tea for menstrual cramps: fact or fiction?
Reading time 3 mins.

How Effective Are Teas for Menstrual Cramps?

When you're in pain and looking for a solution, it's easy to be swayed by the trends and ads filling up our social feeds. But are teas for menstrual cramps, for example, actually scientifically proven and worth the investment?

In this article /

    tea for menstrual cramps: fact or fiction?
    Herbs or teas for menstrual cramps are everywhere these days. Have you tried any of them? And of those that you’ve tried, how many have worked?
    Some people have great results with natural remedies for common ailments. While for others over-the-counter pain relievers, and even prescription drugs, might be the best course of action.
    If you’ve been wondering about teas, herbs and other natural remedies to help with period cramps, we’ve done some research. Some of these natural remedies might be worth exploring, while others can’t be proven effective.

    What is a Period Cramp?

    First things first, what’s really going on when you experience a period cramp? Period cramps are muscular contractions of the uterus as it prepares to shed the uterine lining. Anything you can do to improve muscular functioning and reduce muscle spasms throughout the body can be used to help the muscles of the uterus.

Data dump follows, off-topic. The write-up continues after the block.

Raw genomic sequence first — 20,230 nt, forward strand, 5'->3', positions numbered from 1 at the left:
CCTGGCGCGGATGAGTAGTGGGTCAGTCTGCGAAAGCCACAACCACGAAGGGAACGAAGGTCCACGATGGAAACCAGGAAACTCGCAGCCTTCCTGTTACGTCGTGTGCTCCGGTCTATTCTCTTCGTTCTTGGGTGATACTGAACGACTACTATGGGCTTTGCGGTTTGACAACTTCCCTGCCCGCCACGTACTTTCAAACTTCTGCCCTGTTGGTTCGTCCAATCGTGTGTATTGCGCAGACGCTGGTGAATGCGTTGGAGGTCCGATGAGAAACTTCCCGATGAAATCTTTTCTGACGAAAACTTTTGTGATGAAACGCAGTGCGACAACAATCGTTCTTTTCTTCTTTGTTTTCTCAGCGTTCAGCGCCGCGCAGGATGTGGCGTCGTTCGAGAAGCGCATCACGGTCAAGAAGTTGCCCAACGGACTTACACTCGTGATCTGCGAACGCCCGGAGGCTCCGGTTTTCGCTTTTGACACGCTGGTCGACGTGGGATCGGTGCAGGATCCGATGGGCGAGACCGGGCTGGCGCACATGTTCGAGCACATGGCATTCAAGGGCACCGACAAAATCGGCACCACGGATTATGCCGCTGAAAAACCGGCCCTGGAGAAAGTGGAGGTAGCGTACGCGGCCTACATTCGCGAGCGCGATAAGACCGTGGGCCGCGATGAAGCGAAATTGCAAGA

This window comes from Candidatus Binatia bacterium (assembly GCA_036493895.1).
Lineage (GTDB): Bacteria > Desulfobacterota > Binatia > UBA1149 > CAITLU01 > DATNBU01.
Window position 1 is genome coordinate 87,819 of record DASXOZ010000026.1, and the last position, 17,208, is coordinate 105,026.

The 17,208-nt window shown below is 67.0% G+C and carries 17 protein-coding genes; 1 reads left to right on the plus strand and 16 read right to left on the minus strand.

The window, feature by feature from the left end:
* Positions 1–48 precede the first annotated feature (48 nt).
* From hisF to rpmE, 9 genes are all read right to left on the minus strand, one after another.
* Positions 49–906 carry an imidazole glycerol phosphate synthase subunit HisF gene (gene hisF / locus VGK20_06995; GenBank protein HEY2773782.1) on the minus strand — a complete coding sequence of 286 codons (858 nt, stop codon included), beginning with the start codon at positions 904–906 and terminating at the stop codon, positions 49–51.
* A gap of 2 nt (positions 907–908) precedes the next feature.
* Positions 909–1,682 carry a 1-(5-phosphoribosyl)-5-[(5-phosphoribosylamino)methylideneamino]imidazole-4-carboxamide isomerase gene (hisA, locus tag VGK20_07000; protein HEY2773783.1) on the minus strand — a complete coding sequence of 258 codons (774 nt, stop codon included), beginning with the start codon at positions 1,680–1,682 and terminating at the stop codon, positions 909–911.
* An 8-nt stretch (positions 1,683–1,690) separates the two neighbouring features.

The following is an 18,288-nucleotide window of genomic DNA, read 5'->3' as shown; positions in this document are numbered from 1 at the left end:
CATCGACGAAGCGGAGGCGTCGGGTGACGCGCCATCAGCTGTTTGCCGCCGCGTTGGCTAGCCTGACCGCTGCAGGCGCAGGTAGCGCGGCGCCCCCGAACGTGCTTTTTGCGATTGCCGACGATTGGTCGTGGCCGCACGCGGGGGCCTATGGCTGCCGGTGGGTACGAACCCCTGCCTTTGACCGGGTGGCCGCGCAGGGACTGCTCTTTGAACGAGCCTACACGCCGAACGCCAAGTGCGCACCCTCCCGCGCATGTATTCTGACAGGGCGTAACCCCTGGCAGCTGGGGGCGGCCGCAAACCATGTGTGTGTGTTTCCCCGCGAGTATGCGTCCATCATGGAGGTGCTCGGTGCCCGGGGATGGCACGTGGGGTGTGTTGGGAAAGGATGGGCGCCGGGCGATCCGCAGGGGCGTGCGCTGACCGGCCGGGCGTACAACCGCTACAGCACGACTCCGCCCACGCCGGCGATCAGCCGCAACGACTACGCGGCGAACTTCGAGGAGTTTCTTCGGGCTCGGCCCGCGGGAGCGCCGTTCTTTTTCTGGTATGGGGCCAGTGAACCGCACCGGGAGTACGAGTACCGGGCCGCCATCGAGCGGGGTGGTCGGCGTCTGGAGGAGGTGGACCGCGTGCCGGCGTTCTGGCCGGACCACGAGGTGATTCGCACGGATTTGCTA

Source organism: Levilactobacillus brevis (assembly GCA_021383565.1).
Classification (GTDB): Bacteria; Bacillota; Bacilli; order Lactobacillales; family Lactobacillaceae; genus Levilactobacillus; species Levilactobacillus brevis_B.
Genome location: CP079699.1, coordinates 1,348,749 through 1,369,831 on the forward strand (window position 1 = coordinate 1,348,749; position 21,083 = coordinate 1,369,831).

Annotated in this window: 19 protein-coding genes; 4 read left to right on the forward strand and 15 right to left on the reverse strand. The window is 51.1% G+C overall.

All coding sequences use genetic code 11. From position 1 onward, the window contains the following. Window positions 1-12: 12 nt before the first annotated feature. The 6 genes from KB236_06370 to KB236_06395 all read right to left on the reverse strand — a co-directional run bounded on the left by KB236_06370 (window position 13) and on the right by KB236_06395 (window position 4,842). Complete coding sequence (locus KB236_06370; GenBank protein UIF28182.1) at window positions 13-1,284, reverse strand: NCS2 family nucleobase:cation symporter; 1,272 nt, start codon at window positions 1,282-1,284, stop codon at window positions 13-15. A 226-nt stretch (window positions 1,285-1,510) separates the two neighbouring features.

Fluctuations in sex hormones can lead to intense period cramps and sometimes be signs of an underlying condition. It never hurts to investigate further with a healthcare professional. Other times, these symptoms are normal for your cycle and not as debilitating.

    Common Remedies for Menstrual Pain

    If you regularly deal with menstrual cramps; you know the old standbys. Common remedies for period cramps include:

    • Heat therapy, such as using a heating pad or taking a warm bath
    • Over-the-counter pain relievers such as ibuprofen or naproxen
    • Yoga and other relaxation techniques
    • Light exercise or stretching
    • Drinking plenty of water to stay hydrated
    • Getting enough sleep and managing stress
    Some lesser-known remedies include ginger, omega-3 fatty acids and magnesium.

    An anti-inflammatory diet can, over time, help reduce the occurrence of period cramps.

    Fact or Fiction?

    Painful periods can be debilitating and it’s important to find a solution that works for you. Could some of these natural solutions be an effective option for combating monthly menstrual pains?
    Many hormone balancing teas for menstrual cramps have been popping up. While tea is delicious and soothing, is it really the answer to your menstrual pain? 


    Before you desperately order all the “herbs for menstrual cramps” or “teas for menstrual cramps” that are popping up on your IG, here are natural remedies that lack scientific proof:

    • A cup of tea to relieve cramps. Chamomile tea, peppermint tea, raspberry leaf tea, cinnamon tea, fennel tea, or even green tea only have a soothing or calming effect—there's no evidence to suggest that these herbal teas can reduce period pain.